Obviously, I am. And so are you. That’s why I find this article amusing because one is not suppose to be tied to the PC on a special day like Christmas.
But why not? I had done all there is to be done for Christmas. I had gone to church, gone carolling, cooked up a storm on two days and done all the mushy stuffs. I still have time for blogging and in fact, took a few paid posts too.
It is actually more than that because I was supposed to attend a meeting to get our project website online on Christmas Eve but I was saved from attending because it clashed with my carolling schedule.
So, hey, what’s the hang up about being online, huh?
Do read this:
I hate to leap to conclusions about anyone, but I say, from what I know of you, that you’re an unsociable Scrooge, creeping away from the jolly throng singing carols around the tree, to check your e-mails, browse aimlessly, gorge on humbugs and skulk. You’re probably not even wearing your paper crown.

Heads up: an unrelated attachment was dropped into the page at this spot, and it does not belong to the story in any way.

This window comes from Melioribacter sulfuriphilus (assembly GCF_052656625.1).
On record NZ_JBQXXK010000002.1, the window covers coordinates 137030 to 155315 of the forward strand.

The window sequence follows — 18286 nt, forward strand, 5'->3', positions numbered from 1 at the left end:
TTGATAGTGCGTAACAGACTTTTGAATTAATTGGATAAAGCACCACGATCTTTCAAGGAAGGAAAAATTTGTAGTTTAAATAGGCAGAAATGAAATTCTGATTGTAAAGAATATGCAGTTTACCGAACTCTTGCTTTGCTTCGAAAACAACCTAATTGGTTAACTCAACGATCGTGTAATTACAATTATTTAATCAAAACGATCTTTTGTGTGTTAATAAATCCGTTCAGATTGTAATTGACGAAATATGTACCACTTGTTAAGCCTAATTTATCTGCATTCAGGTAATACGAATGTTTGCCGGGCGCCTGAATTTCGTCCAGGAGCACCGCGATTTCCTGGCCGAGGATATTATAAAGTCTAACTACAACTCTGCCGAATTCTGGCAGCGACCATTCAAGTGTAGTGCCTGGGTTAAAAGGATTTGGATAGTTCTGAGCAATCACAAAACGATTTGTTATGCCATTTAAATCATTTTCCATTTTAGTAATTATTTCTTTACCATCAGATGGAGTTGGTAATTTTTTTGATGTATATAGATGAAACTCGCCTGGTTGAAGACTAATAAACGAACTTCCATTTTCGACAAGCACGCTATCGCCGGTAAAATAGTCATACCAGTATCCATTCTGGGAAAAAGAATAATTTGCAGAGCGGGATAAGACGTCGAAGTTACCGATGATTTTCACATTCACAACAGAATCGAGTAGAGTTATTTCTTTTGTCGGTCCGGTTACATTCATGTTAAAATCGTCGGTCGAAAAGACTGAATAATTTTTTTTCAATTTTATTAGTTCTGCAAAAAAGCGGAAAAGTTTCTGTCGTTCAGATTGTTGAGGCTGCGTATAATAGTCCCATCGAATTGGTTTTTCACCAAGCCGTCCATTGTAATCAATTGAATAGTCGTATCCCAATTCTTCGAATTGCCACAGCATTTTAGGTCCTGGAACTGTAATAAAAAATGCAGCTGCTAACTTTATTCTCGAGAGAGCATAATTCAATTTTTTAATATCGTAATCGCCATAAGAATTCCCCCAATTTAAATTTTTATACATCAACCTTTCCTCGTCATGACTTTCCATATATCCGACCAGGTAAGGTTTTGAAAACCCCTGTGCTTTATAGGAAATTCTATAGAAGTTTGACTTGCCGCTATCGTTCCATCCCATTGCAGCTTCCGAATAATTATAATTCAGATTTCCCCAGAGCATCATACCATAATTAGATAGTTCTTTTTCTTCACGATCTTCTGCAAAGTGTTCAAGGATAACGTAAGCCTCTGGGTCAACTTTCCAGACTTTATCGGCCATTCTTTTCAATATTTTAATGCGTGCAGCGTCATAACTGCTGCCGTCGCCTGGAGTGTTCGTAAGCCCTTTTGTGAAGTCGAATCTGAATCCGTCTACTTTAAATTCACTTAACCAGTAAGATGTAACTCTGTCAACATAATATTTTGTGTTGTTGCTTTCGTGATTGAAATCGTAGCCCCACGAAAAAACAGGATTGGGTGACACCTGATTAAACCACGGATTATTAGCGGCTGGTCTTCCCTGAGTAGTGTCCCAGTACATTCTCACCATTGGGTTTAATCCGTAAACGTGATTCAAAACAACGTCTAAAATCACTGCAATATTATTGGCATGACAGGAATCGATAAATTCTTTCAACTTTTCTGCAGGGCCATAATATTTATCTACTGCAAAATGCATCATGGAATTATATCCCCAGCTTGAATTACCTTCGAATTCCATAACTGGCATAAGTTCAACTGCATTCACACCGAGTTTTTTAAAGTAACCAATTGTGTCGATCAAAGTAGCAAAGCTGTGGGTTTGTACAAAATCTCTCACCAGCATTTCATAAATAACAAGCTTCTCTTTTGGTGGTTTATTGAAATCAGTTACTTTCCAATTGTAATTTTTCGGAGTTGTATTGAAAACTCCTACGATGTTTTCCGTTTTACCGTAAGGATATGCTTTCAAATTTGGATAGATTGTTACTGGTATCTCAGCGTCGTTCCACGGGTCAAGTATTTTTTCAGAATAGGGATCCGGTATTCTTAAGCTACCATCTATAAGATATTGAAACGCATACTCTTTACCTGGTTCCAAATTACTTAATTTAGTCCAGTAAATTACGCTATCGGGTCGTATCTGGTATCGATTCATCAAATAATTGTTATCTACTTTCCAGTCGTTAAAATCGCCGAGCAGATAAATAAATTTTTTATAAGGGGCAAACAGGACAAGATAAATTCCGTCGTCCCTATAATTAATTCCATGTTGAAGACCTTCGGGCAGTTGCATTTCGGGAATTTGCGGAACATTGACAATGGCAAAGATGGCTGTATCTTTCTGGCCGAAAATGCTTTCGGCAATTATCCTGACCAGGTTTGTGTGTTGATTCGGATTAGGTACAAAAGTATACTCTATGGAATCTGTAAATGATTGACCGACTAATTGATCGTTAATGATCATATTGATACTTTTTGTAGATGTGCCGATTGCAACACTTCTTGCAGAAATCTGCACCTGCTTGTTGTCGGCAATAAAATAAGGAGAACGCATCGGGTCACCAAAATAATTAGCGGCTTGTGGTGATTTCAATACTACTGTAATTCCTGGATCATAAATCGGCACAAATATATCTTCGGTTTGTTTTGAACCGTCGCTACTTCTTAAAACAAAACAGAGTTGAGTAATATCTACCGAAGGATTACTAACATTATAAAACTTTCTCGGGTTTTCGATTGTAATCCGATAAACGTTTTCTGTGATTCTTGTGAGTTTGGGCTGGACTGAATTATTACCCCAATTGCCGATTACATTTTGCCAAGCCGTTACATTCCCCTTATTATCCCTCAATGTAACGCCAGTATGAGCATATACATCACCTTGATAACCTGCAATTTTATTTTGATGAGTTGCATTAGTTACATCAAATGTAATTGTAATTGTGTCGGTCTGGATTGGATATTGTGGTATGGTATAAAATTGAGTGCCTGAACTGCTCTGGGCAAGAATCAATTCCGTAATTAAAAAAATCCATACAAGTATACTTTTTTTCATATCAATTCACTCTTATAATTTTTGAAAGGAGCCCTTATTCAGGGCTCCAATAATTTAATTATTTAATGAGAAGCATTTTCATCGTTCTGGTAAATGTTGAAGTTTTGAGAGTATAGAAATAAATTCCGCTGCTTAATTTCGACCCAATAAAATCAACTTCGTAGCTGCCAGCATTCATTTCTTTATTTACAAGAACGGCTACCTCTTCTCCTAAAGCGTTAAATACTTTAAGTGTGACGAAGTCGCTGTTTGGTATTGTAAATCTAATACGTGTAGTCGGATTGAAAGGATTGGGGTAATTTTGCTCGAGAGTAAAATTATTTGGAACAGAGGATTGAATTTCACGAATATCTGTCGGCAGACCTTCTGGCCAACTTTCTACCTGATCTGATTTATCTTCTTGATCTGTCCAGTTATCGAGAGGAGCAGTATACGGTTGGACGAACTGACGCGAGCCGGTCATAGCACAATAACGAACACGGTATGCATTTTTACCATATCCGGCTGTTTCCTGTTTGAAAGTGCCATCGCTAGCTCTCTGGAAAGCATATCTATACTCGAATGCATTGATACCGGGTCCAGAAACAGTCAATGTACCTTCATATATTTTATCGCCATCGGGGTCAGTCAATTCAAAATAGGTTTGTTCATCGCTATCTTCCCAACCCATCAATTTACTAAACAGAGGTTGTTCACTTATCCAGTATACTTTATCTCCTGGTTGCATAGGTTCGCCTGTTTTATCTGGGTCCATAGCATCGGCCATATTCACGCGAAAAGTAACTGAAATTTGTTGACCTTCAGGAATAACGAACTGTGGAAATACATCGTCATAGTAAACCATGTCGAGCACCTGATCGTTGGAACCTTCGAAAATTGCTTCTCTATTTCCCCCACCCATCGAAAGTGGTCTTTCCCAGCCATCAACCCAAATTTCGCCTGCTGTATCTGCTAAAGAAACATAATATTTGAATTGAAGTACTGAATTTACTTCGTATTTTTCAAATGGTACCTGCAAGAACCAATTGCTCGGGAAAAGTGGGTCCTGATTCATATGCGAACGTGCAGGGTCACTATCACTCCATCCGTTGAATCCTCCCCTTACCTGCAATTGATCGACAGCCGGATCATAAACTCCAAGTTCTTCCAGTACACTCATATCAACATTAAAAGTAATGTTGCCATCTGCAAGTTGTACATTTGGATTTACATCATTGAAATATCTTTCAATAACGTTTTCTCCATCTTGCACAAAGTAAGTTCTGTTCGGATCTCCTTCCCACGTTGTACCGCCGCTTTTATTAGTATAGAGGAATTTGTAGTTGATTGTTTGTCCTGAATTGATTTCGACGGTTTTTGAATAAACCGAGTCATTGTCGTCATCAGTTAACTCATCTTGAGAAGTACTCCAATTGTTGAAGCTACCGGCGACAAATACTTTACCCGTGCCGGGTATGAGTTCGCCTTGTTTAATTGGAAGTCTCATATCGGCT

Hahaha, oh, really?
More likely, you’re an addict. You’re an internet user. You mainline online, and simply can’t make it through to Doctor Who without your daily fix.
Oh no, not me! I had gone for several days without PC. I am NOT an addict. You hear that? I am not an addict. No, no, no! Hehehe.
I bet when you come home from a holiday the first thing you do is turn on not the kettle or even the light, but the computer, to catch up with your spam, to see whether the worldwide web has missed you, and just because that chime makes you feel normal again. Don’t worry, you’re amongst friends now.
Now, that’s scary. That’s what I do. I do that every morning too. Before I put on my contact lenses, I switched on my PC and check how many loves (comments) I received on my dozen of blogs.
Read the rest of the article on BBC
So, are you embarassed that you have multiple posts on special days like New Year, Chinese New Year, Aidil Fitri, Deepavali…..because people know that you have no life?